Deputy Director, IMF—And then we reach agreement on the set of measures [“Structural Adjustment Policy”]: On the budget, on the exchange rate, on monetary policy, on interest rates, on banks, maybe privatization, and say yes, we think that maybe this could solve your problem.
Michael Manley, former Prime Minister of Jamaica—And you say to them but if I do it that way when I finish repaying you I’m gonna be in the bind all over because this can’t solve my problem. They say, “Not our problem.”
Narrator—You pass a building stranded in an acre of overgrown grass and you think to yourself that its very existence must fall under the Department of Health. It is an outhouse, a public latrine. But when you look again, you see a sign that proclaims this building as a school. The sign says, “Basic School,” and what could that mean, Basic School? But before you can occupy yourself with this question your heart skips a beat for your driver has decided to overtake the car in front of him. It would cause your heart to skip more than a beat if you knew there was not a hospital nearby. That no new hospitals have been built in Jamaica for many years now should not concern you, you’re on your holiday!
Dr. Michael Witter, Professor of Economics, Univ. of West Indies—The whole idea was to set conditions that the government could not meet. And when the government failed to meet you would have to renegotiate a new loan in which conditions became tighter. So the IMF didn’t say, “Cut out this education program or cut out this health program”—what the IMF said is, “You must spend only so much money on health and education.” And the implication of that is that you had to cut out some programs.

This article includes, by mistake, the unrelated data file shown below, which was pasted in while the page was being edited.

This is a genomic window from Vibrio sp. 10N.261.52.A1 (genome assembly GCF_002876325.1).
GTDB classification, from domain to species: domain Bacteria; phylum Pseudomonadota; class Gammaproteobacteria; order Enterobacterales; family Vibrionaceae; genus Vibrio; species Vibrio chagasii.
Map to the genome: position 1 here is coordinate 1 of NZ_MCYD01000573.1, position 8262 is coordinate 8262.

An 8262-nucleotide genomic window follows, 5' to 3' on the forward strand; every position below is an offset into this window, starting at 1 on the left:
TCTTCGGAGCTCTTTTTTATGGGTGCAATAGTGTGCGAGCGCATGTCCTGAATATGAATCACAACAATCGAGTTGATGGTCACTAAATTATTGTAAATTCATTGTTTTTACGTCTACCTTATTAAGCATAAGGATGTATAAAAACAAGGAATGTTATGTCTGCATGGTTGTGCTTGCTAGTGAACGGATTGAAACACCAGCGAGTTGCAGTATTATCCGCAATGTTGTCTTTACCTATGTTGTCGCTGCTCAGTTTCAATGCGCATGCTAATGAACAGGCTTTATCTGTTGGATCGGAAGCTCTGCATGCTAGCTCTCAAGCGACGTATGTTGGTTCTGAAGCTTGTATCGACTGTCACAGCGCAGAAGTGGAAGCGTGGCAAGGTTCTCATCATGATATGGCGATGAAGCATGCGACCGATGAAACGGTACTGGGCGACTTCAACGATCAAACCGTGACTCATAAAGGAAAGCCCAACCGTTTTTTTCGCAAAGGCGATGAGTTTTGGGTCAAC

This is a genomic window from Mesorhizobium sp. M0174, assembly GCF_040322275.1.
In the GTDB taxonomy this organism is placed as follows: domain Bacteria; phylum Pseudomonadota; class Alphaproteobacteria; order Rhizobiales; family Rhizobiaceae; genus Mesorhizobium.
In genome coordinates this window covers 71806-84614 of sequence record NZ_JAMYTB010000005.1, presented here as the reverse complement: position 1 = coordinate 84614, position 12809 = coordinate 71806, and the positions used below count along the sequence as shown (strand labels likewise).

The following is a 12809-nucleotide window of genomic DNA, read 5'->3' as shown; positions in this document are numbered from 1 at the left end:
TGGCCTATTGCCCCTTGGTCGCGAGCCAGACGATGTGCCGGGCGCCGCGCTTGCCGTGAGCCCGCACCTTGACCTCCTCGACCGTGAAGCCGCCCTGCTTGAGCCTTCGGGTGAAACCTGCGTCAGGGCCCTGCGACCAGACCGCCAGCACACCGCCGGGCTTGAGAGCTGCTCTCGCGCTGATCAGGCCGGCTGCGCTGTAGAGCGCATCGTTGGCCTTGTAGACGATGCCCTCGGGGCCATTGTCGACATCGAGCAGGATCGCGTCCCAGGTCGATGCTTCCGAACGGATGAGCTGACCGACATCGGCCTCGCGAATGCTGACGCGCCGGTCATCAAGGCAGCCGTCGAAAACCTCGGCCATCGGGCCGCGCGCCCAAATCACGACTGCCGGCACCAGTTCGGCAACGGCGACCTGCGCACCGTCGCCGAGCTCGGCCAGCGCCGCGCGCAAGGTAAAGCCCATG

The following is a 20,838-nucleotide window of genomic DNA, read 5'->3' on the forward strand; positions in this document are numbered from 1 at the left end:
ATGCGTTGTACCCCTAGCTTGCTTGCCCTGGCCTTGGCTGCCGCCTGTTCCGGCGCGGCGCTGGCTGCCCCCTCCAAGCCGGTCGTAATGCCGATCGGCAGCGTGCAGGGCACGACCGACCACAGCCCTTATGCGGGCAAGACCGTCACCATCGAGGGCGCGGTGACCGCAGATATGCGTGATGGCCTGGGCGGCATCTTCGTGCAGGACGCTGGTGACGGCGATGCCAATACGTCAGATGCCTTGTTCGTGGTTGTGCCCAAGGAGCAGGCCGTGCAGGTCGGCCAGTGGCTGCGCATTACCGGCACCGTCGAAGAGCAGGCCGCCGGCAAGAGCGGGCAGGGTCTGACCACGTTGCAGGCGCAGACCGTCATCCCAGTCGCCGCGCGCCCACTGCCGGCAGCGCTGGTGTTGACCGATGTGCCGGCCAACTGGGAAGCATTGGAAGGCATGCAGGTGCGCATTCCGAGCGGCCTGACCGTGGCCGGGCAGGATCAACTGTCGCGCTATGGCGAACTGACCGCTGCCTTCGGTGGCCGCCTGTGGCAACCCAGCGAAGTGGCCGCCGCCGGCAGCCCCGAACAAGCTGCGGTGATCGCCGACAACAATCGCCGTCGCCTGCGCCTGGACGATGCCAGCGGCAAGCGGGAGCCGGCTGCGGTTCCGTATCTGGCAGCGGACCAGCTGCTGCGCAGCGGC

Essentially what the IMF wanted us to do was to devalue our currency. That’s the first thing, to make our dollar cheaper.
Deputy Director, IMF—They needed to expand their exports and diminish their imports and the best way to do that is to make foreign currency more expensive.
Dr. Michael Witter, Professor of Economics, Univ. of West Indies—And since our society is so heavily dependent on imported food, imported fuel, imported books to go to school, imported medicine, when we devalue the cost of those things we import go up for the citizens. And as a result the economy today is much more under the control of foreigners, not necessarily through direct ownership, but through the mechanism of debt. In the 1970s we owed $800 million by the end of the 1980s we owed $4 billion. Nowadays we owe $7 billion. So the debt is rising and all the time the debt is rising our capacity to export, to produce, is getting less.